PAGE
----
The National  Memo Logo

Smart. Sharp. Funny. Fearless.

Monday, December 09, 2019

They Have It Worse: Greece Approves More “Brutal” Budget Cuts

Having already faced off intense–and violent–public opposition to immense austerity measures, Greeks got another taste today:

Greece has approved an austerity bill that helps pull their debt-ridden country back from the brink of an immediate default. After days of public unrest and impassioned debate, the Greek parliament voted 155-138 on Wednesday in favor of the controversial bill, which authorizes $40 billion in brutal budget cuts and tax hikes over the next several years for a nation already reeling from previous belt-tightening measures.

The tense legislative showdown came as the country continued to squirm in the grip of a 48-hour nationwide strike and as tens of thousands of angry protesters thronged downtown Athens in noisy opposition to the austerity package. Police in riot gear scuffled with some demonstrators and tried to contain the kind of violence that on Tuesday left dozens of people injured, shop windows smashed and tourists running to escape tear-gas fumes.

The government says the new spending cutbacks — some of the toughest in recent memory — are imperative if Greece is to stave off having to declare bankruptcy in a matter of weeks.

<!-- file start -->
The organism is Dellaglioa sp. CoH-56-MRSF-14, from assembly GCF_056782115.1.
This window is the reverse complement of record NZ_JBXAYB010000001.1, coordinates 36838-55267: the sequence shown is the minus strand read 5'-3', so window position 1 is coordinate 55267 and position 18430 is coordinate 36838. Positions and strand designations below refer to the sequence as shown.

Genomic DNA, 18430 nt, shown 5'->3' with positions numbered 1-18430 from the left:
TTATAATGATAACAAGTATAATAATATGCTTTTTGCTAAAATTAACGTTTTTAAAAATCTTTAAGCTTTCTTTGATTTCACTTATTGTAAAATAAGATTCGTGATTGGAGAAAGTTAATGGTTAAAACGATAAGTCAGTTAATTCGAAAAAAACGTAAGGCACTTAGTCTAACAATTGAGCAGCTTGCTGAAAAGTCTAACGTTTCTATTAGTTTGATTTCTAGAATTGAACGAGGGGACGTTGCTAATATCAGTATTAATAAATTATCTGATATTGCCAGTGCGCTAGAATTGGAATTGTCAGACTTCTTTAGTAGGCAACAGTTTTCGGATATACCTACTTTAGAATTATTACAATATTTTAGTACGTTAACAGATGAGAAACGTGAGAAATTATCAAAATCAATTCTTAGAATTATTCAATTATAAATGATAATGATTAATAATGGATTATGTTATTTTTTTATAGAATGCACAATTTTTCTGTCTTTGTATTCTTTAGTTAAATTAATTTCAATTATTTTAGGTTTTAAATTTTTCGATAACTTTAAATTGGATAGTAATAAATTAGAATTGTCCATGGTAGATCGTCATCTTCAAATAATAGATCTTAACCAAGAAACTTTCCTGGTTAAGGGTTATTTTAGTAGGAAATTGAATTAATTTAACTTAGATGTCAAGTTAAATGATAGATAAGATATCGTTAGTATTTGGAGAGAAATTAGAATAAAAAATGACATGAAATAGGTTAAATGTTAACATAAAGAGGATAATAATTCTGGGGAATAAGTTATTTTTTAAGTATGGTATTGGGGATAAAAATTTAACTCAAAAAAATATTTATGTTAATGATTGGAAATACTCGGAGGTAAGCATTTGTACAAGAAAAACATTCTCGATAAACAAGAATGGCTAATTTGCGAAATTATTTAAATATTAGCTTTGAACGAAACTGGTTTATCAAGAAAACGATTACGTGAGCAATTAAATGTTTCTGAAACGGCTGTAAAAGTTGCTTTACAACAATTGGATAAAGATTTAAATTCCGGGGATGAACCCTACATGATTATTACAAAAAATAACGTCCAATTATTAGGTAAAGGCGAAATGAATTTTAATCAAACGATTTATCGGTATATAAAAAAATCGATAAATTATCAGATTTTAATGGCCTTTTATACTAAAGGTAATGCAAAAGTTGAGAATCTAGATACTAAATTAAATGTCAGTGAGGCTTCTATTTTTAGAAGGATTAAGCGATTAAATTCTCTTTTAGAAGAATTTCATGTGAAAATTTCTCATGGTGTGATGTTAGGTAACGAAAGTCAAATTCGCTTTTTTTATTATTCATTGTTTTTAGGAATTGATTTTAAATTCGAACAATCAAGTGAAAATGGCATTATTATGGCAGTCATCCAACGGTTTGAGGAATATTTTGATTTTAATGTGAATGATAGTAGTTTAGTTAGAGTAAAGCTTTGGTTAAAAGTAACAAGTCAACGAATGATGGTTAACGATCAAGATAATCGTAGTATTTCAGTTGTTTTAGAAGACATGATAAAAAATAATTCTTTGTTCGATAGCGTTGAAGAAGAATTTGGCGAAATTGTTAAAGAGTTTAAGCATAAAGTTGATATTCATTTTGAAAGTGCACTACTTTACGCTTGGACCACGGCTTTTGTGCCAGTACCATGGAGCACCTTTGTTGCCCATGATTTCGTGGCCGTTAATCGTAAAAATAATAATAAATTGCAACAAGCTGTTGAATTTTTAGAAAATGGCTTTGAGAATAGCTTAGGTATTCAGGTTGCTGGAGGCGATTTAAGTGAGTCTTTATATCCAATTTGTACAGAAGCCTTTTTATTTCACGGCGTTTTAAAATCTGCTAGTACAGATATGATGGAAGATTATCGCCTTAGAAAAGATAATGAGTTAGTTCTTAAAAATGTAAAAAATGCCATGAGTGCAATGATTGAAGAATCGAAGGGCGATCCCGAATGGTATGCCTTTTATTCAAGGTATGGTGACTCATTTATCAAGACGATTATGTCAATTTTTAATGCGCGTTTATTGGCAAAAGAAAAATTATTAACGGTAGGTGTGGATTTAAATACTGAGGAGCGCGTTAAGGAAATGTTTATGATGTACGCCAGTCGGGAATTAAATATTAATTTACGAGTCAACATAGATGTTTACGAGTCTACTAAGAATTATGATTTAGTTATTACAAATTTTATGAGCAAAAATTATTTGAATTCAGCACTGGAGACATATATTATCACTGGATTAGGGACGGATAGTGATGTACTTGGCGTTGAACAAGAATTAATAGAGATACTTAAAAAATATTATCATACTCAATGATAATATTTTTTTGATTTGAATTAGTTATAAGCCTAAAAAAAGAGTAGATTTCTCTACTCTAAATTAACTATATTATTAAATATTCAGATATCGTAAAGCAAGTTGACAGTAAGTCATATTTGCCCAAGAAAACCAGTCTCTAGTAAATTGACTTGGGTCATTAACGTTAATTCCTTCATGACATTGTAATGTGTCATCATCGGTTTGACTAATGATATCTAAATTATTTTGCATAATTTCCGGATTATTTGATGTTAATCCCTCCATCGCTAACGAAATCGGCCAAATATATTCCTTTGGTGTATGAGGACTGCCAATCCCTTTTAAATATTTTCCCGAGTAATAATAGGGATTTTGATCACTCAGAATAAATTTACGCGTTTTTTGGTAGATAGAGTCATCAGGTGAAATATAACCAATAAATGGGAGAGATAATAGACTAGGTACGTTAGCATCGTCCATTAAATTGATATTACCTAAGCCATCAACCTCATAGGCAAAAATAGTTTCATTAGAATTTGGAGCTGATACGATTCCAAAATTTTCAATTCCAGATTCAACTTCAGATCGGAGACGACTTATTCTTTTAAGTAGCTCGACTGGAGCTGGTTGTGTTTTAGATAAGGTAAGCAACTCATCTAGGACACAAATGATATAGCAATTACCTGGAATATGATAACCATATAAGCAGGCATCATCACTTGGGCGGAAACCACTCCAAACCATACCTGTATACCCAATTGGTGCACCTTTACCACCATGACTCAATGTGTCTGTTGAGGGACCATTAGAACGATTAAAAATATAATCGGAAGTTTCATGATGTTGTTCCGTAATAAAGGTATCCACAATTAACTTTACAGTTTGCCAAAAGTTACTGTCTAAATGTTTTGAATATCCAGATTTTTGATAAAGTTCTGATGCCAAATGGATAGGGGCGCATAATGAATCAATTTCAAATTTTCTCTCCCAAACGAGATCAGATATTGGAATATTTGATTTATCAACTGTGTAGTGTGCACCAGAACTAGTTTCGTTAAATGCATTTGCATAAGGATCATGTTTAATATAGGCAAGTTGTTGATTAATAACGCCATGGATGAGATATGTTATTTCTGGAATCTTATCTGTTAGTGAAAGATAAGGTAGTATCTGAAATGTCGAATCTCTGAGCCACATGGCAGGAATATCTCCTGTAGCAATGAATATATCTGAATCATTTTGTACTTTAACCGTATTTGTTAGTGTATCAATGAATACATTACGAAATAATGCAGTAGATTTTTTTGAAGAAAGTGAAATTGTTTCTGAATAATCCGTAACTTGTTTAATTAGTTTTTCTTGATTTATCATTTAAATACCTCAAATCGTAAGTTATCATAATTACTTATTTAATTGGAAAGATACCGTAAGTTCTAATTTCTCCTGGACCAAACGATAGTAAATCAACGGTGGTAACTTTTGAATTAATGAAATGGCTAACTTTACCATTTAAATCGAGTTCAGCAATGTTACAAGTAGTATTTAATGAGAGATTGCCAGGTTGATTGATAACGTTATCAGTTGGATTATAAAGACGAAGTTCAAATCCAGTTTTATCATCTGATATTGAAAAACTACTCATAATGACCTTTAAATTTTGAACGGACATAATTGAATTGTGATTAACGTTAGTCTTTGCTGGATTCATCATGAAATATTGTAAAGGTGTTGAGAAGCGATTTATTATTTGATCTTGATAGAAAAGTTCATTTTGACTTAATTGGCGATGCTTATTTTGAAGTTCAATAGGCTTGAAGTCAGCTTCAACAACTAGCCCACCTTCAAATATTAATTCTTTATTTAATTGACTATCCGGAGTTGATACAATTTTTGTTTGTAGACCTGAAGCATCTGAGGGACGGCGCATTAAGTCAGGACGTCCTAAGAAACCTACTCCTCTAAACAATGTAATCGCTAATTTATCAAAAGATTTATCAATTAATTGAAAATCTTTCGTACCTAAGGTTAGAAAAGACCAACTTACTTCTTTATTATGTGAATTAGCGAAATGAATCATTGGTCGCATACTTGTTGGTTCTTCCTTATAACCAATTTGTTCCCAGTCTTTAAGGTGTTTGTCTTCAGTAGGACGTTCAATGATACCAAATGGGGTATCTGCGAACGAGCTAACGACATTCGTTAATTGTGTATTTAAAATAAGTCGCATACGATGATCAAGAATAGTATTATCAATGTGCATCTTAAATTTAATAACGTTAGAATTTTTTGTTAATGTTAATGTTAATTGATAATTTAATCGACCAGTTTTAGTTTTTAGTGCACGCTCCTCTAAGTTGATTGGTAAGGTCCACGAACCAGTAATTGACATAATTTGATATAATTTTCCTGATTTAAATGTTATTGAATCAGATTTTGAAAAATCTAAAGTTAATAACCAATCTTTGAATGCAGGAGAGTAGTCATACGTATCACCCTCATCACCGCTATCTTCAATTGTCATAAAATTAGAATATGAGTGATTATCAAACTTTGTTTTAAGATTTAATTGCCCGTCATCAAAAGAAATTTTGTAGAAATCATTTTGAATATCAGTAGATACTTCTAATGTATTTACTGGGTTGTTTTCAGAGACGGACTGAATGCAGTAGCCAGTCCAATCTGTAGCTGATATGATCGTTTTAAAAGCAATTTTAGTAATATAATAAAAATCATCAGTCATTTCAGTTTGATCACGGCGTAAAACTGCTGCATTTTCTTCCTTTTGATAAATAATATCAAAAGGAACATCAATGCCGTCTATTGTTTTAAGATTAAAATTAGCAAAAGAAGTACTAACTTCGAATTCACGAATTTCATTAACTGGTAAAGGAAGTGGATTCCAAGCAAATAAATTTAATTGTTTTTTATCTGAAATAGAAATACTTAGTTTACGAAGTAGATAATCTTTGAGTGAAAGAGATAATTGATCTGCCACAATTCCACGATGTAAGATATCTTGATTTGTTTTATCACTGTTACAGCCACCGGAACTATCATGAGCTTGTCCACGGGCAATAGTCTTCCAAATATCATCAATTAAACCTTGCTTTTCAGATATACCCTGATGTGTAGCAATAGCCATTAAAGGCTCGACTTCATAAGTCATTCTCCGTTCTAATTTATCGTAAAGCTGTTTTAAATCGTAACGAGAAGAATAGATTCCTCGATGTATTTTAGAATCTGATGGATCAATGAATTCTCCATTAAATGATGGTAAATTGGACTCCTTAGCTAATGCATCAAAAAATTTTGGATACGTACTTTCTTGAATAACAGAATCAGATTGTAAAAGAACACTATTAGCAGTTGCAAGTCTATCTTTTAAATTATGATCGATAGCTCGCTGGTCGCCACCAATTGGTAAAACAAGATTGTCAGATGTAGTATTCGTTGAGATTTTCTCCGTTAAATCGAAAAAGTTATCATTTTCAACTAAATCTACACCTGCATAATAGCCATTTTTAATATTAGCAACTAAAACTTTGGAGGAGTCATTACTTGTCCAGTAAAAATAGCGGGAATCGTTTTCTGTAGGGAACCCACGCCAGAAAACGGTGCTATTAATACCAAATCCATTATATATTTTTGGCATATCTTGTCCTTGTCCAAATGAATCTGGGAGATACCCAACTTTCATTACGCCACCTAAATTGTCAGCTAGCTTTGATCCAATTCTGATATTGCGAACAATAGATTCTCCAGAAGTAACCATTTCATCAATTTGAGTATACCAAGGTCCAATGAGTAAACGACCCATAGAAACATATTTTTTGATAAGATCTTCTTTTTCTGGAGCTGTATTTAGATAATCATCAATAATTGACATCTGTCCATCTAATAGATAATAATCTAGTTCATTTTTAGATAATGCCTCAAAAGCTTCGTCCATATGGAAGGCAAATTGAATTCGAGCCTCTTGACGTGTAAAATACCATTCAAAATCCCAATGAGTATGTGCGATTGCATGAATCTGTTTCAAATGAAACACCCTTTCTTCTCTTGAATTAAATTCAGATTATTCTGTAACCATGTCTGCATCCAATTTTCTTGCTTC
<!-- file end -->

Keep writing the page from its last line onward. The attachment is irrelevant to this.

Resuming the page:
Without the new austerity package, the European Union and the International Monetary Fund have threatened to withhold the next installment of funds from the financial bailout they granted Greece last year. That would leave Athens unable to pay bills coming due in mid-July.

For all of the outrage at spending cuts–threatened and real–American workers continue to be relatively polite in their anger compared to their European (Socialist) counterparts, as the peaceful protests in Wisconsin and other states that have curtailed workers’ rights and benefits have shown.

Advertising

Start your day with National Memo Newsletter

Know first.

The opinions that matter. Delivered to your inbox every morning

Leopard 2 tanks

This is the latest report in my months-long coverage of the war in Ukraine. For more reporting like this, and to read my screeds about the reprehensible Republican Party, please consider becoming a paid subscriber.

Keep reading...Show less
Youtube Screenshot

With Republicans once again setting the stage for gridlock in Congress over raising the U.S. Treasury's statutory debt limit, and using interviews to push disingenuous analogies comparing the federal government’s budgeting practices to that of an average American household. The real danger is that mainstream media could fall for this misleading comparison and pressure Democrats into enacting painful cuts to popular social programs, while also letting Republicans off the hook for their role in manufacturing this crisis in the first place.

These comparisons between federal and household budgets go back many years, and they ignore some glaring differences: Unlike a household or business, the U.S. government issues its own currency and can roll over its own debt. The political utility of this comparison, however, is that it has enabled conservatives to target social programs, while they avoid answering for their own role in running up the public debt through unfunded tax cuts under Republican administrations.

Keep reading...Show less
{{ post.roar_specific_data.api_data.analytics }}